I had a conversation with friends a few nights ago (over real apps) about dating apps, and can I be honest? I hate them. I’m not built for them. Do I respect some people’s affinity for them? Yes. Have I tried them? Yes. Are they amusing? Yes. Mostly because when you come across someone who is hopefully a doctor (but presumably Dexter) literally performing open heart surgery in their main picture, you have to laugh at the idea of swiping left or right based on your initial reaction.
Which, by the way is, “What in the actual living hell is this?”
But I finally realized what’s missing from the swiping and double tapping garbage that we’ve allowed present day dating standards to convince us we depend on.
At a yoga festival recently (sup Wildvibes!), in the closing ceremony, they asked us to hold hands with a stranger and look them in the eyes for a few minutes. No words. No laughing. Just two softened sets of eyes showing up for each other without interruption, in complete silence. I can say for certain that it was utterly dismantling, letting someone see me that way, without my body armor.
Eye contact is alarming.
You know why it’s alarming? Because we’re used to seeing people behind a screen and judging them based on six curated photos, a well-punctuated bio, and the perfect entry line. Unless their entry line sucks. In which case we dismiss them entirely. Imagine if we let that fly in the flesh. Imagine saying, “Hi, how’s it going?” or some other “wrong” opener over drinks. Now, imagine your friend/acquaintance/person-you-want-to-date-but-you’re-too-afraid-to-say-it-out-loud just got up and walked away mid-convo? Imagine being written off that quickly in real time. It would be ABSURD. That’s what we’re doing to each other, and it’s a real bummer.
We’d like to think we’re swipe-able, wouldn’t we? But in real life we are not right swipe worthy. We are not perfect tens. Not even close. On good days when we’ve hit snooze sixteen times and skipped breakfast we are barely 6’s. On bad days we are 4’s pretending to be 6’s, expecting everyone we come across to be 11’s. We have these platforms where we’re asking people to like our sunsets, and our concerts, and our cocktails, without taking into account whom these experiences belong to and what we’ve gone through to get here.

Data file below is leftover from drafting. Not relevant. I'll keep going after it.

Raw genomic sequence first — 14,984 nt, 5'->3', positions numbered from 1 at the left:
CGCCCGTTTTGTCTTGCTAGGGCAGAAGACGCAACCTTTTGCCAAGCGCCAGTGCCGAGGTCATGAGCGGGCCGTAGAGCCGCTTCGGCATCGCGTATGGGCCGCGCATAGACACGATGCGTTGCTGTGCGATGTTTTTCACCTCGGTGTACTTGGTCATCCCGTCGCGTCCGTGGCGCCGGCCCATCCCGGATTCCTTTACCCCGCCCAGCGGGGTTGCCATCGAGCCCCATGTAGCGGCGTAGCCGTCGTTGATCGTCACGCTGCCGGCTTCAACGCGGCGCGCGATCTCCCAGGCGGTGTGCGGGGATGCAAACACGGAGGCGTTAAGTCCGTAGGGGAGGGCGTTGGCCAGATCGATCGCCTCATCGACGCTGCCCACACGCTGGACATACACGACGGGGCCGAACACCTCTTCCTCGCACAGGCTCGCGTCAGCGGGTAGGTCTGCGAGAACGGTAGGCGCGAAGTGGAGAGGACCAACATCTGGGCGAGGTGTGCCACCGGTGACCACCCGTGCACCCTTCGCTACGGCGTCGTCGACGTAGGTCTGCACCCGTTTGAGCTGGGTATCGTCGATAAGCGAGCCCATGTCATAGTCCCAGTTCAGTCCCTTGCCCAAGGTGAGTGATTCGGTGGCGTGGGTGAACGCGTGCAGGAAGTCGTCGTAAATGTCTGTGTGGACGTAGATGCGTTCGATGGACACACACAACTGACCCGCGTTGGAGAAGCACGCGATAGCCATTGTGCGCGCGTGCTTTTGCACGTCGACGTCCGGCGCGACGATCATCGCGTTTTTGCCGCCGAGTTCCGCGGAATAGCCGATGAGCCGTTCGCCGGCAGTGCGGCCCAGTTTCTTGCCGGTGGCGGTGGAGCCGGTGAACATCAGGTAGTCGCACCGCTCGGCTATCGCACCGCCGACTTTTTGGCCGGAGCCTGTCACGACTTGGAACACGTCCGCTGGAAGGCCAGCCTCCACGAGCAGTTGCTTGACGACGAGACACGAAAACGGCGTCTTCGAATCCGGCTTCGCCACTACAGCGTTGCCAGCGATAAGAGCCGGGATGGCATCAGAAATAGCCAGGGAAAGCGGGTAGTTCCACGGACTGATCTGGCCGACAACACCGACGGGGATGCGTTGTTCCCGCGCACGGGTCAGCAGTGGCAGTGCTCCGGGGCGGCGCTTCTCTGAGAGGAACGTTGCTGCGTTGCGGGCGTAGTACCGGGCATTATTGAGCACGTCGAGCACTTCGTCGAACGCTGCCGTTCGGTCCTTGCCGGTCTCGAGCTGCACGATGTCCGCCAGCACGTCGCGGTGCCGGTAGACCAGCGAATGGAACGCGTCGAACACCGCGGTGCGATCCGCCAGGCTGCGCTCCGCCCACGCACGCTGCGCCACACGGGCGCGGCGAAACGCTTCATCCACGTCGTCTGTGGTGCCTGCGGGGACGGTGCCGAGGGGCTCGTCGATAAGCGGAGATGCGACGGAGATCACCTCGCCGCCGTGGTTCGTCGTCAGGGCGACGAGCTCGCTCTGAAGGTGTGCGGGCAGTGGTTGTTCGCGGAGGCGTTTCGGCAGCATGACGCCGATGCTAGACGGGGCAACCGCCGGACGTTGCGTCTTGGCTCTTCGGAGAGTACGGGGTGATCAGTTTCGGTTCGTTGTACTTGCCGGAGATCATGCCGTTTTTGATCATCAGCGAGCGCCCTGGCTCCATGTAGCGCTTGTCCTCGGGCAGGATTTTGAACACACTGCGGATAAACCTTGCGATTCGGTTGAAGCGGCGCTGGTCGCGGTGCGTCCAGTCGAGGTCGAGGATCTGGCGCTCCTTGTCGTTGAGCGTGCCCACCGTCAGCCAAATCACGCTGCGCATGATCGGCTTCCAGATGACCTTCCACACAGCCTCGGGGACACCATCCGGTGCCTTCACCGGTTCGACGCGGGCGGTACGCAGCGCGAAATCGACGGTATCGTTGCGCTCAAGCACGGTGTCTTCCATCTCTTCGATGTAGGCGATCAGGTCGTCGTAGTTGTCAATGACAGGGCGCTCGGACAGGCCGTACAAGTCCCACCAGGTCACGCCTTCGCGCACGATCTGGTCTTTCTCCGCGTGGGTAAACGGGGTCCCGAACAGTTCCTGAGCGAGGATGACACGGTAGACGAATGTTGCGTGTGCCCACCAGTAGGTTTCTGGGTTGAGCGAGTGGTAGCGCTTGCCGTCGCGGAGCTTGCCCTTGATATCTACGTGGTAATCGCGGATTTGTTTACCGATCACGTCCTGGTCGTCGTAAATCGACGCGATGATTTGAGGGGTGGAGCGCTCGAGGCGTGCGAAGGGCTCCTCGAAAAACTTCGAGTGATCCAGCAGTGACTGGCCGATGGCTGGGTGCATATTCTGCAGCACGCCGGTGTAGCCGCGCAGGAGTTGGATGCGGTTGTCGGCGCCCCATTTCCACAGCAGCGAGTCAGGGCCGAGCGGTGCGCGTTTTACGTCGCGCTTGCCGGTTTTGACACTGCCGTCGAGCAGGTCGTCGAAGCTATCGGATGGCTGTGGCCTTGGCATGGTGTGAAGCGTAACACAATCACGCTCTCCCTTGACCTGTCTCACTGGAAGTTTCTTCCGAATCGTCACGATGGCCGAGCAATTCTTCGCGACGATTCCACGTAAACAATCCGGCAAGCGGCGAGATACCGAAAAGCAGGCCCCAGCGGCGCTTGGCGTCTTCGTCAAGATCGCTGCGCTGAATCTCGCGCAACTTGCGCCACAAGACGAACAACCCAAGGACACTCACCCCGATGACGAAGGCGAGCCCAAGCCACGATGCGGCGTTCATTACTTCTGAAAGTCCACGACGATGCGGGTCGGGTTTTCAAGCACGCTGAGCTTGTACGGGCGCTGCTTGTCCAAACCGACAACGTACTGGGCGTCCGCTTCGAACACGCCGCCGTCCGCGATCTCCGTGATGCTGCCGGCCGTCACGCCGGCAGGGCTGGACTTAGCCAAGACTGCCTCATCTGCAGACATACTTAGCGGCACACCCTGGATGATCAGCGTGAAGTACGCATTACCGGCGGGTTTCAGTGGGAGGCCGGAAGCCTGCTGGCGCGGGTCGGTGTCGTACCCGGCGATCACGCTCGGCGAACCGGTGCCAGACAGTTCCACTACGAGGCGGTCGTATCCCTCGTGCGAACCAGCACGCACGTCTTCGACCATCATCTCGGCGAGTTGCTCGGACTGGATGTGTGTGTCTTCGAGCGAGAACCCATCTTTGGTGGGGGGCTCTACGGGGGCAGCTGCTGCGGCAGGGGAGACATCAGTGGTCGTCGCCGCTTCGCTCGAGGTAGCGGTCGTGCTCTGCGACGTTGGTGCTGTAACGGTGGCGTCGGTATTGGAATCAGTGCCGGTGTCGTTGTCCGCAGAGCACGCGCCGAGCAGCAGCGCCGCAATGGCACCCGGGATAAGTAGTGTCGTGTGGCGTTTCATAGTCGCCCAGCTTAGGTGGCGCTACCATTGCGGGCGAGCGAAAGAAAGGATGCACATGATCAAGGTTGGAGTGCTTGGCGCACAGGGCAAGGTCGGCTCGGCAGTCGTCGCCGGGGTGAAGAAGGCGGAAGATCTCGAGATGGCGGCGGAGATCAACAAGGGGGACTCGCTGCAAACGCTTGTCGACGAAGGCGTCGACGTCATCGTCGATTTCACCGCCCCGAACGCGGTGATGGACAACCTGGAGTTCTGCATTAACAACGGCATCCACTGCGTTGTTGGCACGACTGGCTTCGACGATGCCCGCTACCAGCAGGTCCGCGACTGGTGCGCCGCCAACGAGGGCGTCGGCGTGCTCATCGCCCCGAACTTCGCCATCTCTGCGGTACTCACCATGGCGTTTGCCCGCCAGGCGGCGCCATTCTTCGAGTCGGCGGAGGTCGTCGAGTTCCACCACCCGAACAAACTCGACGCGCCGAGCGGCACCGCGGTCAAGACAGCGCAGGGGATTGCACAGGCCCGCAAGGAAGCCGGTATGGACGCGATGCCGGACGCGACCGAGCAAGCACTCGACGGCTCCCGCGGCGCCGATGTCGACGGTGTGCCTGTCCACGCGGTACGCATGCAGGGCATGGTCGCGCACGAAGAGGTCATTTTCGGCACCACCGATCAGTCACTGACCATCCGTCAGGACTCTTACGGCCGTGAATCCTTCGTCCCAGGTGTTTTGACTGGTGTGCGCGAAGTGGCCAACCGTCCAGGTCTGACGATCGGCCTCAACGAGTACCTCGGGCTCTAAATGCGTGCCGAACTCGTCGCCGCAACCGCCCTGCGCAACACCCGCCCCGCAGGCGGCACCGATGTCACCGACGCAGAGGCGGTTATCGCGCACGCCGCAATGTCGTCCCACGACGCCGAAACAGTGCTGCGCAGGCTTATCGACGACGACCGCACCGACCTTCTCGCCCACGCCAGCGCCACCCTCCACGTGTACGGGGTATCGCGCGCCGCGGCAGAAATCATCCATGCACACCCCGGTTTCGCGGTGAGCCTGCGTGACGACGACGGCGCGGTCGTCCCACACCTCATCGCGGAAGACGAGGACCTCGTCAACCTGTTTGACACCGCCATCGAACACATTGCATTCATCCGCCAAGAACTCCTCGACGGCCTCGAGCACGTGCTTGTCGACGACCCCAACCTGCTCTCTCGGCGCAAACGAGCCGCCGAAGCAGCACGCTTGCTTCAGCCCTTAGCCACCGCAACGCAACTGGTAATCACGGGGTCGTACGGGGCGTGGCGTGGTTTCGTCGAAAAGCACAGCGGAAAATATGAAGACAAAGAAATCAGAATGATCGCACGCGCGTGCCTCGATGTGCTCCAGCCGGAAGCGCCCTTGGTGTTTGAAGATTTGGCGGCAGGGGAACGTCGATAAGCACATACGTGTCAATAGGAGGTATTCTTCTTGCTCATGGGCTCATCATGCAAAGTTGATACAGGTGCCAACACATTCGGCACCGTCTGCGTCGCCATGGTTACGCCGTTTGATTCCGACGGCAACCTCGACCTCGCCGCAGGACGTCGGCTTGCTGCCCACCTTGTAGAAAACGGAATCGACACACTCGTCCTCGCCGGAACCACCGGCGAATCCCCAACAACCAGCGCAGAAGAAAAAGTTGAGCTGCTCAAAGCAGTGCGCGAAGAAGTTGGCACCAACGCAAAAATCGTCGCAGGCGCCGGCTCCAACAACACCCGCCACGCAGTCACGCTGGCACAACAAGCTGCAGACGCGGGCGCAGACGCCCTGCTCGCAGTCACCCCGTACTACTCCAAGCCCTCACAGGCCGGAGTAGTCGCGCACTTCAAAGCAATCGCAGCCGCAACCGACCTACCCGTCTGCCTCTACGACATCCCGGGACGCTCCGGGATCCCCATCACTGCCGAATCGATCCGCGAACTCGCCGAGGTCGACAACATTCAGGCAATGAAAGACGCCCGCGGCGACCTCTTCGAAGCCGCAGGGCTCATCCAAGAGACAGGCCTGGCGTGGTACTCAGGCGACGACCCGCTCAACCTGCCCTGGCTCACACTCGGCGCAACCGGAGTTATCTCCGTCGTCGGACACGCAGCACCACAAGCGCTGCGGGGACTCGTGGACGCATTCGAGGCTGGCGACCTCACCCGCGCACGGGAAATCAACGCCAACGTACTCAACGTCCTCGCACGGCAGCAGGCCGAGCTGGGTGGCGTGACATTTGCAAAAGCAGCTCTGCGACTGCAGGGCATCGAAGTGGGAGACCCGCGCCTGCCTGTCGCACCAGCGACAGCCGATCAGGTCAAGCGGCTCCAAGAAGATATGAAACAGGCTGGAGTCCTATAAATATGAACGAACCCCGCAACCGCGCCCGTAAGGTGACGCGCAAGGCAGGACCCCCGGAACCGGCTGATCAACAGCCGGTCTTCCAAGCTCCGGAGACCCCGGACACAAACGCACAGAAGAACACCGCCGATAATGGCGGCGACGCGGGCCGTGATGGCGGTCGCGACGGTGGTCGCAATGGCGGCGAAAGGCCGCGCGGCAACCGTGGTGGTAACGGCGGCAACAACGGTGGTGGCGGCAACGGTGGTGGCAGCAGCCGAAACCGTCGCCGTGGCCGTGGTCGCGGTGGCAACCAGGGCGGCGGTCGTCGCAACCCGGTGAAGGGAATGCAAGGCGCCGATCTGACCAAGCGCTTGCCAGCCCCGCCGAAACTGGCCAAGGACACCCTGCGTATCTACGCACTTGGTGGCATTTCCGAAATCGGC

But that gritty “what we’ve gone through” stuff is the only stuff that matters to me, especially if I’m dealing with another human that I want to be around for longer than 5 months. Hell, fives minutes. It’s low risk to only show people the parts of our lives we know they’d be attracted to, but the truth is, I don’t give a fuck about how “way up” you are, or how “lit” it is.
I want to know if you’d be proud to shake your own hand.
We aren’t looking people in the eyes because we’re afraid of seeing too much of ourselves inside of them. So we look somewhere else, anywhere else before they have the chance to see us, too. We’re so busy mindlessly tapping and swiping through an endless array of faces and bodies like we’re trying to upgrade our seats to “even more space” on an upcoming flight, that we’re casually meh-ing way through convenient interactions instead of giving authentic, powerful, and meaningful ones a chance to unfold. What’s worse? We’re using this whole “Life is short!” bullshit as the battle cry for not getting to know anybody.
When we finally round up enough courage to let someone in, we mistake moments of silence for dissonance. It’s called listening. But hey, when it’s not artificially injected with watered down beer and equally watered down dialogue it’s harder to digest. Our systems aren’t used to doing that much work, so they’re shutting down entirely. That, or we’re just being cowards. Every single one of us.
Why has it become cause for concern when someone enters our chasm of unloveable qualities and squares off with the beasts we think we have become? Is it because we fear they’ll discover that we are not the calloused creatures we have claimed for so long to be? That we are raw. We are soft. We are products of every amazing, and terrible, and shameful experience we have been through. We are tired, and poor, and starving, and filthy, and lonely. We are all missing parts. We are all misfit toys. We are brilliantly flawed. We are chaotically arranged. And we are enough, just so.
When was the last time you really looked somebody in the eyes and let yourself feel them looking back at you? When was the last time you came to the table alone, present, and bare? Your battle scars are your body armor; but armor is heavy, Darling. All that weight? Know where to hang it up at the end of the day.
Let them see you and all your gory details.